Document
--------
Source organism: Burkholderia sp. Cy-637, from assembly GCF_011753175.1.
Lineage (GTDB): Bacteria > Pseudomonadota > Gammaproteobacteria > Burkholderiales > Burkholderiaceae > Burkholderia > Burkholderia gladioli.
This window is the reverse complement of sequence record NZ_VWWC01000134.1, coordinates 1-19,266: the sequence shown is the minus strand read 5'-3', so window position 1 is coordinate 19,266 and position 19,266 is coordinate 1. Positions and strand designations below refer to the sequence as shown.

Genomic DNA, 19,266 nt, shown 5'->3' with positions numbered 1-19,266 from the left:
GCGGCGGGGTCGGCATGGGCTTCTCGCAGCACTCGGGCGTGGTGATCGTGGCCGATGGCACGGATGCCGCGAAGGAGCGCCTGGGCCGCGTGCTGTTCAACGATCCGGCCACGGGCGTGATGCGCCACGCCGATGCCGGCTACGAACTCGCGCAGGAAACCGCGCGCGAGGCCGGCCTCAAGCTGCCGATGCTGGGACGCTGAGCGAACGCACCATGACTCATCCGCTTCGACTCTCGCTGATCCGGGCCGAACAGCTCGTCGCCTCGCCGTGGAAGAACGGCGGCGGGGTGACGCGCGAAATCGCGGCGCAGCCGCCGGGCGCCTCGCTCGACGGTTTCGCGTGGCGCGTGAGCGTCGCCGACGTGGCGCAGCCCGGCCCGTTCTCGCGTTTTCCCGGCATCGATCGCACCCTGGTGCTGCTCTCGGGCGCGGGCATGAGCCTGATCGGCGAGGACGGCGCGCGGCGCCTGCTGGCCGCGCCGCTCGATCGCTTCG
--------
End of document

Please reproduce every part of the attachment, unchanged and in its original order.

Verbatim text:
Source organism: Burkholderia sp. Cy-637, from assembly GCF_011753175.1.
Lineage (GTDB): Bacteria > Pseudomonadota > Gammaproteobacteria > Burkholderiales > Burkholderiaceae > Burkholderia > Burkholderia gladioli.
This window is the reverse complement of sequence record NZ_VWWC01000134.1, coordinates 1-19,266: the sequence shown is the minus strand read 5'-3', so window position 1 is coordinate 19,266 and position 19,266 is coordinate 1. Positions and strand designations below refer to the sequence as shown.

Genomic DNA, 19,266 nt, shown 5'->3' with positions numbered 1-19,266 from the left:
GCGGCGGGGTCGGCATGGGCTTCTCGCAGCACTCGGGCGTGGTGATCGTGGCCGATGGCACGGATGCCGCGAAGGAGCGCCTGGGCCGCGTGCTGTTCAACGATCCGGCCACGGGCGTGATGCGCCACGCCGATGCCGGCTACGAACTCGCGCAGGAAACCGCGCGCGAGGCCGGCCTCAAGCTGCCGATGCTGGGACGCTGAGCGAACGCACCATGACTCATCCGCTTCGACTCTCGCTGATCCGGGCCGAACAGCTCGTCGCCTCGCCGTGGAAGAACGGCGGCGGGGTGACGCGCGAAATCGCGGCGCAGCCGCCGGGCGCCTCGCTCGACGGTTTCGCGTGGCGCGTGAGCGTCGCCGACGTGGCGCAGCCCGGCCCGTTCTCGCGTTTTCCCGGCATCGATCGCACCCTGGTGCTGCTCTCGGGCGCGGGCATGAGCCTGATCGGCGAGGACGGCGCGCGGCGCCTGCTGGCCGCGCCGCTCGATCGCTTCG